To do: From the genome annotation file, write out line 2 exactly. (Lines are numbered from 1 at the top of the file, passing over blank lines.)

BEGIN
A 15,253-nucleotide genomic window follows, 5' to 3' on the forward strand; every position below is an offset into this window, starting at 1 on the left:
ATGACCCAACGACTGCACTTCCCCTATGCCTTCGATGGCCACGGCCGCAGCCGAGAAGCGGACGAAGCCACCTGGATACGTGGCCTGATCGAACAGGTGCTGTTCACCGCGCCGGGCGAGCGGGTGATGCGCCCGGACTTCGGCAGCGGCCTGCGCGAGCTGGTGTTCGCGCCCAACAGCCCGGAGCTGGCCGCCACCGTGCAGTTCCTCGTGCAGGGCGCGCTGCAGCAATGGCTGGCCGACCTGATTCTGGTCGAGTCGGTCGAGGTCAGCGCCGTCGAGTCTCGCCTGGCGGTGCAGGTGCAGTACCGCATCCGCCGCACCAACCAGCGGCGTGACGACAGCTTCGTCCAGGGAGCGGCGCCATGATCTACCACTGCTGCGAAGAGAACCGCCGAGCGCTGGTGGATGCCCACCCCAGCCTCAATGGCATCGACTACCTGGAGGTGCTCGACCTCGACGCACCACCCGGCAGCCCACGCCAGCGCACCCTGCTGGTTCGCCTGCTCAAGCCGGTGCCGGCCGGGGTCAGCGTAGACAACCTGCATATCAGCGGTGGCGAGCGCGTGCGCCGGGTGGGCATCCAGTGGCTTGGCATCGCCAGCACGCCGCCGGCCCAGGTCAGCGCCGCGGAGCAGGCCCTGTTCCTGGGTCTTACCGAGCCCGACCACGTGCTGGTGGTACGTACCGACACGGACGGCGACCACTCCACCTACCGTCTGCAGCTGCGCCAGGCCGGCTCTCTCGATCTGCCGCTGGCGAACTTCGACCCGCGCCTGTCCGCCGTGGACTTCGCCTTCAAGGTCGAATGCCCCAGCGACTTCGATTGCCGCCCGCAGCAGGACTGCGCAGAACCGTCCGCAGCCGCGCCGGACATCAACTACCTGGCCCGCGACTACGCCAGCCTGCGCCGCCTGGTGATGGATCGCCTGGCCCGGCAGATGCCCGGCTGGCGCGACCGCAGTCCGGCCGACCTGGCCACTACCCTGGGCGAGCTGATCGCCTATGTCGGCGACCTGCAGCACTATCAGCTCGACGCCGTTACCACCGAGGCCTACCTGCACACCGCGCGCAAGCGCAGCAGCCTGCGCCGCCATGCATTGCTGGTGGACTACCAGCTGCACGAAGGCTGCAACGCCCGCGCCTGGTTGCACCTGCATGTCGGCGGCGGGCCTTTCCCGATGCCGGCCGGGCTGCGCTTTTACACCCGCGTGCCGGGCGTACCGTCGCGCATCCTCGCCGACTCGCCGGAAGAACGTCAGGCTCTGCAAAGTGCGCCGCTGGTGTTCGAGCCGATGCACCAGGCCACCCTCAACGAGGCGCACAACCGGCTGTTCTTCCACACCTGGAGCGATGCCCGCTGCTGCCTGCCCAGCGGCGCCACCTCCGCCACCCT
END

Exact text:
ATGACCCAACGACTGCACTTCCCCTATGCCTTCGATGGCCACGGCCGCAGCCGAGAAGCGGACGAAGCCACCTGGATACGTGGCCTGATCGAACAGGTGCTGTTCACCGCGCCGGGCGAGCGGGTGATGCGCCCGGACTTCGGCAGCGGCCTGCGCGAGCTGGTGTTCGCGCCCAACAGCCCGGAGCTGGCCGCCACCGTGCAGTTCCTCGTGCAGGGCGCGCTGCAGCAATGGCTGGCCGACCTGATTCTGGTCGAGTCGGTCGAGGTCAGCGCCGTCGAGTCTCGCCTGGCGGTGCAGGTGCAGTACCGCATCCGCCGCACCAACCAGCGGCGTGACGACAGCTTCGTCCAGGGAGCGGCGCCATGATCTACCACTGCTGCGAAGAGAACCGCCGAGCGCTGGTGGATGCCCACCCCAGCCTCAATGGCATCGACTACCTGGAGGTGCTCGACCTCGACGCACCACCCGGCAGCCCACGCCAGCGCACCCTGCTGGTTCGCCTGCTCAAGCCGGTGCCGGCCGGGGTCAGCGTAGACAACCTGCATATCAGCGGTGGCGAGCGCGTGCGCCGGGTGGGCATCCAGTGGCTTGGCATCGCCAGCACGCCGCCGGCCCAGGTCAGCGCCGCGGAGCAGGCCCTGTTCCTGGGTCTTACCGAGCCCGACCACGTGCTGGTGGTACGTACCGACACGGACGGCGACCACTCCACCTACCGTCTGCAGCTGCGCCAGGCCGGCTCTCTCGATCTGCCGCTGGCGAACTTCGACCCGCGCCTGTCCGCCGTGGACTTCGCCTTCAAGGTCGAATGCCCCAGCGACTTCGATTGCCGCCCGCAGCAGGACTGCGCAGAACCGTCCGCAGCCGCGCCGGACATCAACTACCTGGCCCGCGACTACGCCAGCCTGCGCCGCCTGGTGATGGATCGCCTGGCCCGGCAGATGCCCGGCTGGCGCGACCGCAGTCCGGCCGACCTGGCCACTACCCTGGGCGAGCTGATCGCCTATGTCGGCGACCTGCAGCACTATCAGCTCGACGCCGTTACCACCGAGGCCTACCTGCACACCGCGCGCAAGCGCAGCAGCCTGCGCCGCCATGCATTGCTGGTGGACTACCAGCTGCACGAAGGCTGCAACGCCCGCGCCTGGTTGCACCTGCATGTCGGCGGCGGGCCTTTCCCGATGCCGGCCGGGCTGCGCTTTTACACCCGCGTGCCGGGCGTACCGTCGCGCATCCTCGCCGACTCGCCGGAAGAACGTCAGGCTCTGCAAAGTGCGCCGCTGGTGTTCGAGCCGATGCACCAGGCCACCCTCAACGAGGCGCACAACCGGCTGTTCTTCCACACCTGGAGCGATGCCCGCTGCTGCCTGCCCAGCGGCGCCACCTCCGCCACCCT